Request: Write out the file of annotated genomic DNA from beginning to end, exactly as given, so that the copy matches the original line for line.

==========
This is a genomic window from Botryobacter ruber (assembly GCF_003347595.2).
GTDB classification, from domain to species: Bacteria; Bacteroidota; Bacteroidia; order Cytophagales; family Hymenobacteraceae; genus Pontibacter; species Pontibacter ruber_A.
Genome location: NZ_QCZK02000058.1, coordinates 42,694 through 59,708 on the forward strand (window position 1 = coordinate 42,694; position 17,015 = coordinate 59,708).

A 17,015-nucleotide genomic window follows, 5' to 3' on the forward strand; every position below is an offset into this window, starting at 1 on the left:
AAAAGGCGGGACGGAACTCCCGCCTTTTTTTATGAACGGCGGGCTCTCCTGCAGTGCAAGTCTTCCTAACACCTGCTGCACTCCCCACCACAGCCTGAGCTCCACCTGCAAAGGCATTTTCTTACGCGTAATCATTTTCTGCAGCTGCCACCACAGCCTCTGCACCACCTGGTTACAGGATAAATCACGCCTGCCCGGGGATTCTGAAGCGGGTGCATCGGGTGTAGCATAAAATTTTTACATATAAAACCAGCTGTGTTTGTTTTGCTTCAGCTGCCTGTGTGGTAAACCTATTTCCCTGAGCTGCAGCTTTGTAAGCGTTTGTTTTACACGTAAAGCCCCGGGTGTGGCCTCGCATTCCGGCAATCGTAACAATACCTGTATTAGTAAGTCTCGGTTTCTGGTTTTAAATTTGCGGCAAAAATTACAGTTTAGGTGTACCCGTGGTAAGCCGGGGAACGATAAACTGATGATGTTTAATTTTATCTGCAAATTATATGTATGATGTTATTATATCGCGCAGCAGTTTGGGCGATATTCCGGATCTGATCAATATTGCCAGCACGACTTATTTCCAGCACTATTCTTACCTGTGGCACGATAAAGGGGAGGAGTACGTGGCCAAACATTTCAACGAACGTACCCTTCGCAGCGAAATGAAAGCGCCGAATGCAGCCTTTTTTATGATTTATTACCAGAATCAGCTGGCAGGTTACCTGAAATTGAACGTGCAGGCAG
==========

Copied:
This is a genomic window from Botryobacter ruber (assembly GCF_003347595.2).
GTDB classification, from domain to species: Bacteria; Bacteroidota; Bacteroidia; order Cytophagales; family Hymenobacteraceae; genus Pontibacter; species Pontibacter ruber_A.
Genome location: NZ_QCZK02000058.1, coordinates 42,694 through 59,708 on the forward strand (window position 1 = coordinate 42,694; position 17,015 = coordinate 59,708).

A 17,015-nucleotide genomic window follows, 5' to 3' on the forward strand; every position below is an offset into this window, starting at 1 on the left:
AAAAGGCGGGACGGAACTCCCGCCTTTTTTTATGAACGGCGGGCTCTCCTGCAGTGCAAGTCTTCCTAACACCTGCTGCACTCCCCACCACAGCCTGAGCTCCACCTGCAAAGGCATTTTCTTACGCGTAATCATTTTCTGCAGCTGCCACCACAGCCTCTGCACCACCTGGTTACAGGATAAATCACGCCTGCCCGGGGATTCTGAAGCGGGTGCATCGGGTGTAGCATAAAATTTTTACATATAAAACCAGCTGTGTTTGTTTTGCTTCAGCTGCCTGTGTGGTAAACCTATTTCCCTGAGCTGCAGCTTTGTAAGCGTTTGTTTTACACGTAAAGCCCCGGGTGTGGCCTCGCATTCCGGCAATCGTAACAATACCTGTATTAGTAAGTCTCGGTTTCTGGTTTTAAATTTGCGGCAAAAATTACAGTTTAGGTGTACCCGTGGTAAGCCGGGGAACGATAAACTGATGATGTTTAATTTTATCTGCAAATTATATGTATGATGTTATTATATCGCGCAGCAGTTTGGGCGATATTCCGGATCTGATCAATATTGCCAGCACGACTTATTTCCAGCACTATTCTTACCTGTGGCACGATAAAGGGGAGGAGTACGTGGCCAAACATTTCAACGAACGTACCCTTCGCAGCGAAATGAAAGCGCCGAATGCAGCCTTTTTTATGATTTATTACCAGAATCAGCTGGCAGGTTACCTGAAATTGAACGTGCAGGCAG